Book Review: Wisdom of Stability

My good friend and mentor, Jonathan Wilson-Hartgrove, has come out with yet another book to gift the church. As the title suggests, Jonathan believes that the millenia-old wisdom of the monastic tradition has something to teach us even today.

Let me start by saying what the book is not: It is not a diatribe against people who are led by God to move, or any sort of condemnation of people who have lived a nomadic/mobile lifestyle. I’ve seen many comments on other reviews or websites by people who have not read the book and assume Jonathan is suggesting that we never move anywhere. That is certainly one potential outcome of choosing a life of stability, but it is not what Jonathan is mandating.

Secondly, the book is also not a how-to manual for living in a place for 25, 50, 100 years. Jonathan is not writing as someone who has already lived in a place voluntarily for that long. He writes as someone relatively new to stability–less than ten years in his current neighborhood where he hopes to live out his days. Rather, the book is his attempt to pass along some wisdom he has learned from sources as varied as Benedictines and back country folk from North Carolina. What makes Jonathan’s approach to stability important is that it is addresses the restlessness and root-lessness of many young people these days, and offers an alternative to the pressure of hyper-mobility and shallow relationships. It is an invitation to a deep, meaningful, radical, purposeful existence.

What the book is saying is that maybe more of us are called to stick around than we’re led to believe. Maybe all the wandering around for years ultimately leaves us lacking. The book is also saying that if we want to be part of change and growth in a place, we have to be ready to stick it out. There’s no pretending that stability is easy, but that might just mean that the fruits of stability are that much sweeter.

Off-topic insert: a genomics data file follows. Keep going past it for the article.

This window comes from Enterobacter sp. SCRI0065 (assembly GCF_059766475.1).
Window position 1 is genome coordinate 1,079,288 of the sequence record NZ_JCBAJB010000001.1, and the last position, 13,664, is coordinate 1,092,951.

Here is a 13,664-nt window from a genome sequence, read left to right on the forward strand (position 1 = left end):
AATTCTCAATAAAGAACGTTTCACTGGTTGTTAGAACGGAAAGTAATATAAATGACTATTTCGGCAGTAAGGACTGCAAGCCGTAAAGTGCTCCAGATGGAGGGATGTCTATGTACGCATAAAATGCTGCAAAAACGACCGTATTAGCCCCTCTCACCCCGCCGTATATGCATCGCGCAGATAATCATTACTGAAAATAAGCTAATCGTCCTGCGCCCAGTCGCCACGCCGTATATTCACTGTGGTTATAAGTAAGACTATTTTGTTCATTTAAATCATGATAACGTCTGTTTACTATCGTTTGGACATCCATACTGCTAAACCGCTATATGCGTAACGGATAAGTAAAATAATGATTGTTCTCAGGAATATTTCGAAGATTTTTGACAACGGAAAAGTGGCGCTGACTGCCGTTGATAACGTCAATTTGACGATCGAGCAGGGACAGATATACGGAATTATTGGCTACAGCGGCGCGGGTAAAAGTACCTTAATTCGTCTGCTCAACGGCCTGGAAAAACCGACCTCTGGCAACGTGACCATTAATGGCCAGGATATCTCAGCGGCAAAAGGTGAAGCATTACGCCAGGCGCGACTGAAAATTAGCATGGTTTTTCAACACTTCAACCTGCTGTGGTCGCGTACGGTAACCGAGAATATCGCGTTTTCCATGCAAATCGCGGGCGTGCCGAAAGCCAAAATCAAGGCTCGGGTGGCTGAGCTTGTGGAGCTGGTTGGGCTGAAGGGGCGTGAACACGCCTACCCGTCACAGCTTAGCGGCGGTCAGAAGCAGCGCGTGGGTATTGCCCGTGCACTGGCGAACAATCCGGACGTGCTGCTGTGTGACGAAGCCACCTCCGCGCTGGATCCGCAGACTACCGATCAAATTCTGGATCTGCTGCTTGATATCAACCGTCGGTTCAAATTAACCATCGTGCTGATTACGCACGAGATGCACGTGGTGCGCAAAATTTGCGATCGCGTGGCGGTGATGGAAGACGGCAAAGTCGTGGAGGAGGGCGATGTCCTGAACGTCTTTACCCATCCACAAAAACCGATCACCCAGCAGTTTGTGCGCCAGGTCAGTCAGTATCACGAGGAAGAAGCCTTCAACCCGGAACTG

One of the fascinating aspects of stability, to me, is that it is sometimes accidental and sometimes intentional, yet in both cases the common wisdom that emerges is that staying is worth it. Jonathan’s approach in the book is to change our default setting from “go” to “stay.” Early on in the book, he introduces the wisdom of Abba Antony, who instructs us that in whatever place we find ourselves, do not easily leave. Seems simple, doesn’t it? That’s probably what I like best about the book. “Wisdom” implies that it’s about cultivating an attitude or outlook that is tried and true.

Stylistically, the book is an enjoyable read. Mini “confessions” serve as segues between chapters and are really the highlight of the book. In simple prose, Jonathan offers his own wisdom and struggles to live into the committment to stability.

In the end, Jonathan is not saying we will never be led to move elsewhere. Like his other books, Jonathan offers in this book an invitation into a way of living that is full of life, with all it’s challenges and an abundance of joys. Perhaps it is much more radical to stay than to go.


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